|TRENTON – Attorney General Jeffrey S. Chiesa announced that a Monmouth County man has pleaded guilty in a scheme in which he stole more than a million dollars by promising to rescue homeowners who were facing foreclosure, but instead sold their homes to unwitting investors. His son previously pleaded guilty in the scheme.
Vito Grippo, 58, of Jackson, pleaded guilty yesterday (Feb. 27) to a criminal accusation charging second-degree theft by failure to make required disposition of property received and third-degree money laundering before Superior Court Judge John Triarsi in Union County.
Grippo’s son, Frederick P. Grippo, 32, of Old Bridge, pleaded guilty on Jan. 23 to a criminal accusation charging second-degree theft by deception.
According to the plea agreement, the state will recommend that Vito Grippo be sentenced to ten years in state prison and that Frederick Grippo be sentenced to four years in state prison. In addition, Vito Grippo was ordered to pay full restitution. Frederick Grippo was ordered to pay $24,681 in fines.
“This father and son ripped off struggling homeowners at the height of the national housing crisis,” Attorney General Chiesa said. “My office will continue to seek out those who prey upon unsuspecting homeowners and will prosecute these offenders to the full extent of the law.”
"This case is the latest in our ongoing effort to target and prosecute large-scale mortgage fraud schemes," said Elie Honig, Director of the Division of Criminal Justice. "These schemes injure not only the unwitting homeowners who fall prey, but also our financial system as a whole."
The defendants were arrested on Sept. 27, 2012. The charges are the result of an investigation by the Division of Criminal Justice Financial & Computer Crimes Bureau. The investigation was conducted for the Division of Criminal Justice by Supervising Deputy Attorney General Francine S. Ehrenberg, Deputy Chief of the Financial & Computer Crimes Bureau, Detective Eric Ludwick, retired Detective Martin Farrell, and retired Sgt. Robert Walker. Deputy Attorney General Mark Kurzawa represented the Division of Criminal Justice at the guilty plea hearings.
Vito Grippo had an office in Holmdel and operated several companies, including Morgan Financial Equity Shares, Inc., Jandevar, LLC, and Vanick Holdings, LLC. In pleading guilty, Grippo admitted that between Feb. 14, 2008 and Jan. 7, 2010, he stole $1.3 million by soliciting 12 financially distressed homeowners, saying he could rescue them from foreclosure and fix their credit rating by transferring title to their homes temporarily to a company called Morgan Financial.
An investigation by the Division of Criminal Justice determined that Grippo misrepresented that the homeowner would retain an 80 to 90 percent interest in the home, while Morgan Financial and an investor would share the remaining 10 to 20 percent interest. The investigation further determined that Vito Grippo told the homeowners to make their monthly mortgage payments to Morgan Financial, and Morgan would pay the lender, reducing their payments over time and giving them back full title to their homes in a year. He later sent letters to the homeowners telling them their mortgage payments had greatly increased.
Vito Grippo also admitted that he solicited investors who were led to believe that they would be investing through Morgan Financial in income-generating rental properties. The investors did not know that they were actually buying the homes outright. He allegedly misused the identities of the investors to file fraudulent mortgage applications to purchase the homes.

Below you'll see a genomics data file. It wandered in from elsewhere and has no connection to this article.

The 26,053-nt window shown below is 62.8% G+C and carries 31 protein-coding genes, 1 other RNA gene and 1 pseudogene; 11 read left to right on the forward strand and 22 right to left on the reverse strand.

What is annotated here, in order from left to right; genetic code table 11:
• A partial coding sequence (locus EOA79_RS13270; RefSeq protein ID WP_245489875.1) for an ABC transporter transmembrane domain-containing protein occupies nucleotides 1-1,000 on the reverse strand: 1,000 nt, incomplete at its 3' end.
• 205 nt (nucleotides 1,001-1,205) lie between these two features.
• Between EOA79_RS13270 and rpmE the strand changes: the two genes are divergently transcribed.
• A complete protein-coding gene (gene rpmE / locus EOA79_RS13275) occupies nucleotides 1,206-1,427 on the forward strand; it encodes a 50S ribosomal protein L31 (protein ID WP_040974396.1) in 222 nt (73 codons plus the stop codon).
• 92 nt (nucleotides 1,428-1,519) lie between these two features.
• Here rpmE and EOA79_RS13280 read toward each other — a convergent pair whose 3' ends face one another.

In pleading guilty, Frederick Grippo, who was a loan broker, admitted that he submitted fraudulent applications in order to further the scheme. An investigation determined that the defendants created and submitted false documents for investors, including W-2 forms and bank statements, and falsely asserted that the investors planned to live in the homes as their primary residences. Vito Grippo had both the original homeowners and the investors sign documents without giving them time to ascertain what they were signing.
Vito Grippo admitted to his role in the scheme in connection with 12 homes in Elizabeth, N.J., Brooklyn, N.Y. (3 homes), Jersey City, N.J., Staten Island, N.Y. (2 homes), Rutherford, N.J., Monroe, N.J., Somerville, N.J., Mine Hill, N.J., and Cambria Heights, N.Y. The investigation determined that he submitted fraudulent loan applications to obtain a total of more than $4.5 million to purchase the homes. Vito Grippo in turn stole more than $1.3 million in loan proceeds that should have been disbursed to the original homeowners as equity at closing. He diverted those funds into his companies’ bank accounts in order to launder the money. The investigation determined that he then disbursed the funds to himself and other co-conspirators. Frederick Grippo was involved in seven of the fraudulent loan applications and received checks from Morgan Financial for his participation in the fraud. Although Vito Grippo made some mortgage payments on the loans in the names of the investors, all of the homes ultimately fell into foreclosure. The original homeowners lost the properties and the investors’ credit ratings were ruined.
Attorney General Chiesa and Director Honig noted that the Division of Criminal Justice has established a toll-free tipline 1-866-TIPS-4CJ for the public to report corruption, financial crime and other illegal activities. The public can also log on to the Division webpage at www.njdcj.org to report suspected wrongdoing. All information received will remain confidential.